Most cryptographic algorithms deal with numbers that are 128
bits or larger. A 128-bit number has 2

^{128}possible values, but how big is 2^{128}? Most people realize that it’s a “big number” but don’t comprehend exactly how big. Who can blame them? Outside of a few disciplines such as cryptography and astrophysics, most people will never encounter a number this large.
It’s important to understand this, however, because it tells
us what is and is not possible in cryptography.
Conversely, a number of inaccurate statements about cryptography arise
because of a poor understanding of this quantity. For instance, many articles I’ve read
recently claim that it is possible to use rainbow tables even for password hashing algorithms with a 128-bit salt. Others have claimed that it is or will be
possible to brute-force 128-bit keys. To
understand the problem with these claims, let’s figure out just how big this
number is.

A 128-bit number has 2

^{128}possible values. That means 2 x 2 x 2x …128 times. We can also write this as 2^{64}x 2^{64}or as 2^{32}x 2^{32}x 2^{32}x 2^{32}. It’s important to understand that 2^{128}is not twice as big as 2^{64}; it’s 2^{64}times as big. If you take 2^{64}and double it, you only get 2^{65}. Let’s see what these numbers look like when we write them out:
2

^{32}= 4,294,967,296.
2

^{64}= 18,446,744,073,709,551,616.
2

^{128}= 340,282,366,920,938,463,463,374,607,431,768,211,456
2

^{32}is only about 4.3 billion which is a little less than either the age of the Earth or the number of people alive today. It’s several times less than the amount of money that Bill Gates has made and a few thousand times less than the current U.S. national debt of about 15.8 trillion.
2

^{64}is about 18.4 quintillion which is more than a billion times our national debt. It’s 290,000 times the GDP of the entire world. 4.3 billion is big, but not unheard of. 18.4 quintillion is completely outside normal human experience.
2

^{128}is 340 undecillion and I had to look that up because I had no idea what the number is called. The mass of the earth is about 2^{92}grams; 2^{128}is almost 69 billion times larger than that. Still, it’s still quite a bit less than the number of atoms in the Earth which is about 2^{166}, roughly 256 billion times larger.
How long would it take to brute-force a 128-bit key? If your PC can try 2

^{40}keys per day, it would take you about 847,904,136,496,835,804,725,427 (848 sextillion) years in the worst case. We expect the sun to run out of hydrogen and collapse into a white dwarf in only about 5 billion years.
Clearly we can’t brute-force 2

^{128}with a PC, but what about with a supercomputer? In 1998, The Electronic Frontier Foundation built a DES cracker (http://en.wikipedia.org/wiki/EFF_DES_cracker) that could brute-force 2^{56}DES in about 4.5 days on average. This machine cost about $250k. For a million dollars or so, it would have been possible to build a machine that could crack DES in about a day. Computers have gotten much faster since 1998 so let’s assume that the current limit for a one million dollar supercomputer has increased to about 2^{64}guesses per day (256 times more). The U.S. National Security Agency can probably afford much better machines than that and may be willing to spend a quarter of a billion or so to get a computer that can try 2^{70}keys per day. That’s still not close to 2^{128}. Using a computer that can try 2^{70}keys per day, it would take 789,672,263,429,347 years to try 2^{128}keys. Even if future advances in technology enable the NSA to build a computer that can try 2^{90}keys per day, it will take millions of years to guess a 128-bit key.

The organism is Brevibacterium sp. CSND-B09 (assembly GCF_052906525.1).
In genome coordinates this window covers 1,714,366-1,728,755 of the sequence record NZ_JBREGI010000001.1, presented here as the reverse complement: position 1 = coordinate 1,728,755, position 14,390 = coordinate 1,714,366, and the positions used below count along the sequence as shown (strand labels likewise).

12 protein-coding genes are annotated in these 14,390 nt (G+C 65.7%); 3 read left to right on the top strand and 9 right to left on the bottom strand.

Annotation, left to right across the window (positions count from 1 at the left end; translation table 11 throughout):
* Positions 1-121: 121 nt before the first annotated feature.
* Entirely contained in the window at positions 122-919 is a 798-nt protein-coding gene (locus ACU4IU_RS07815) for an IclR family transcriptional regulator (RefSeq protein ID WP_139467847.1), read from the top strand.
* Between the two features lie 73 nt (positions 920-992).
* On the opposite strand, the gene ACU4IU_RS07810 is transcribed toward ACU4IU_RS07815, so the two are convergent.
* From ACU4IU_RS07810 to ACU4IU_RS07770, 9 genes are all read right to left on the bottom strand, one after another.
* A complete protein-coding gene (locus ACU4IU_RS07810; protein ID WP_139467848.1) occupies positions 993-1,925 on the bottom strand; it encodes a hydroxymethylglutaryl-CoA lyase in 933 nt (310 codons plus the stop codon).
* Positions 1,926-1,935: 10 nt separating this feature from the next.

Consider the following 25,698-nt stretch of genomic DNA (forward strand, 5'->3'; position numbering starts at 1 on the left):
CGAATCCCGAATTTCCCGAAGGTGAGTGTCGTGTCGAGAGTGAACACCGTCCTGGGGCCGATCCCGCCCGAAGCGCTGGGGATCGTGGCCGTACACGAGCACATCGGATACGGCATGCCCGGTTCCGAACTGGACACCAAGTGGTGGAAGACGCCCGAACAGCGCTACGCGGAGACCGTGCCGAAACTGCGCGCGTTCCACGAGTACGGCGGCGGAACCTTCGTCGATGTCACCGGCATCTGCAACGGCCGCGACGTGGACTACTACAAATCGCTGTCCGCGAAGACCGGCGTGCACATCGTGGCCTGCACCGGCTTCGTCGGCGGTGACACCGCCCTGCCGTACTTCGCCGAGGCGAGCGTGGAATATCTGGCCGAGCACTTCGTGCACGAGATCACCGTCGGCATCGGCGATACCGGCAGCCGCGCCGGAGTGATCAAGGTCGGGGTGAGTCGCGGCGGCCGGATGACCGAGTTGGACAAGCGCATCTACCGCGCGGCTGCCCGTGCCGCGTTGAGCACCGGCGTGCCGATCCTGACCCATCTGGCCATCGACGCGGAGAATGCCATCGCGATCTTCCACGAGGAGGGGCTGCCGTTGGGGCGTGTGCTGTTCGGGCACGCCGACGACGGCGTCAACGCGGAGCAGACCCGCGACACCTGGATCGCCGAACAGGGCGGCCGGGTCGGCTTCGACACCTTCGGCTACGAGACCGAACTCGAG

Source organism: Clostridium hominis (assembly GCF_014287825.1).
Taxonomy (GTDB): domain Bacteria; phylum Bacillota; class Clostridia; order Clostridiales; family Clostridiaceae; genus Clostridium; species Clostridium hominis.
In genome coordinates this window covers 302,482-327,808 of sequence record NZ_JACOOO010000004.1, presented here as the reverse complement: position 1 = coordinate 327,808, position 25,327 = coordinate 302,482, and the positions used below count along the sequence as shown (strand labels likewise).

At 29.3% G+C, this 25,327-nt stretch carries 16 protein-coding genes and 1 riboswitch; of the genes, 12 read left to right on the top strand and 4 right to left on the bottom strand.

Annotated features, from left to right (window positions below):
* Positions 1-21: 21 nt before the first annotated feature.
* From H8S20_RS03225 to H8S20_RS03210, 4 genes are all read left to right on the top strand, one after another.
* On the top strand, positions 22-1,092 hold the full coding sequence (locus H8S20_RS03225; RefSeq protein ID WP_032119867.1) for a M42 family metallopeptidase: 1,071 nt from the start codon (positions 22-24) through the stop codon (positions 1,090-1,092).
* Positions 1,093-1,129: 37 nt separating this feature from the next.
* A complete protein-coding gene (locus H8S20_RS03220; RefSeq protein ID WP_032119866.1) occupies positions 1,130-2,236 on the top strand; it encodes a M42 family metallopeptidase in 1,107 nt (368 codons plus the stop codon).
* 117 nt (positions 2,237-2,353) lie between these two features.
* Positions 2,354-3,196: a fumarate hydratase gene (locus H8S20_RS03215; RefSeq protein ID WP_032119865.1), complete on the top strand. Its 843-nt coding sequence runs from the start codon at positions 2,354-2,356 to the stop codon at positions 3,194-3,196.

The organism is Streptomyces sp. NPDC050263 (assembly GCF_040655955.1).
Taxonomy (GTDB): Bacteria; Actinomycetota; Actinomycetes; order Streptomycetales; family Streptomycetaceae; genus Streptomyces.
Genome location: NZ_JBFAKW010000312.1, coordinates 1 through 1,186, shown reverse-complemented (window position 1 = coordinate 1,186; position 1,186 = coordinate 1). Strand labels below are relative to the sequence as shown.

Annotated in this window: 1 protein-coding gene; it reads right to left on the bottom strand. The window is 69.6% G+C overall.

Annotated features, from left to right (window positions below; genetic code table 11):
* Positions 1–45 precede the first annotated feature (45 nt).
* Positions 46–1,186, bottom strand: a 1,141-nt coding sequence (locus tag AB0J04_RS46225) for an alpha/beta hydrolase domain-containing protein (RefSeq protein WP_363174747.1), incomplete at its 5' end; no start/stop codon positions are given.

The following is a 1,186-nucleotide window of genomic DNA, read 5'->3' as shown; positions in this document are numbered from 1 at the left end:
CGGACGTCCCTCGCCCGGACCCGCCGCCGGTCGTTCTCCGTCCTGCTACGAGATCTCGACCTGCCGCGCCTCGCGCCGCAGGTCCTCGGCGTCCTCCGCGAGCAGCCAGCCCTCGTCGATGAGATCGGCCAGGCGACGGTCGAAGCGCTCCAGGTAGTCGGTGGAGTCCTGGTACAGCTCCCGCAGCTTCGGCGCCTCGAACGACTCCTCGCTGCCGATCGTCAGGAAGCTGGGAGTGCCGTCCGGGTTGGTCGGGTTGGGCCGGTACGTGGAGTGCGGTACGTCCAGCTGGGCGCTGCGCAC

Does this mean we won’t ever break a 128-bit cipher like AES? No.
Advances in cryptanalysis may eventually allow us to break AES (or any other cipher) with far
less effort than brute force. If quantum
computers become a reality, we’ll be able to break AES and other 128-bit
symmetric algorithms with about 2

^{64}effort. Right now, it’s possible to break specific implementations due to side channel attacks, bad RNG, and other problems.
Storage on the order of 2

^{128}will remain impossible. As I discussed in a previous post, storage for rainbow tables for each of 2^{128}salt values would require a storage device at least as large as the Earth. I feel pretty safe saying that isn’t going to happen. Ever.
Is it possible to get lucky?
There’s a small possibility that even with a PC you might stumble across
the right key early on. Let’s assume you
still have a PC that can try 2

^{40}keys per day. Such a computer could try about 2^{49}keys per year. In any given year, you’d only have about a 1 in 2^{79}chance of finding the correct key. The odds of winning Mega Millions with a single ticket are about 1 in 175 million or 1 in 2^{27}. Your odds of winning Mega Millions three times in a row after buying only a single $1 ticket each time are about 1 in 2^{82}. So, your odds of finding the right key in a year’s time are eight times better than winning Mega Millions three times consecutively. With a supercomputer that could try 2^{90}keys per day, the NSA would have a 1 in 753 million chance of finding the correct key in one year which is only about four times worse than the odds of winning Mega Millions with a single ticket. So, I'm saying there’s a chance.
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ReplyDeleteI was led to your page when my brother-in-law bought a car that had 128 options. I was impressed to see a Web page devoted entirely to discussing the exact (theoretical) number of configurations to choose from!

ReplyDelete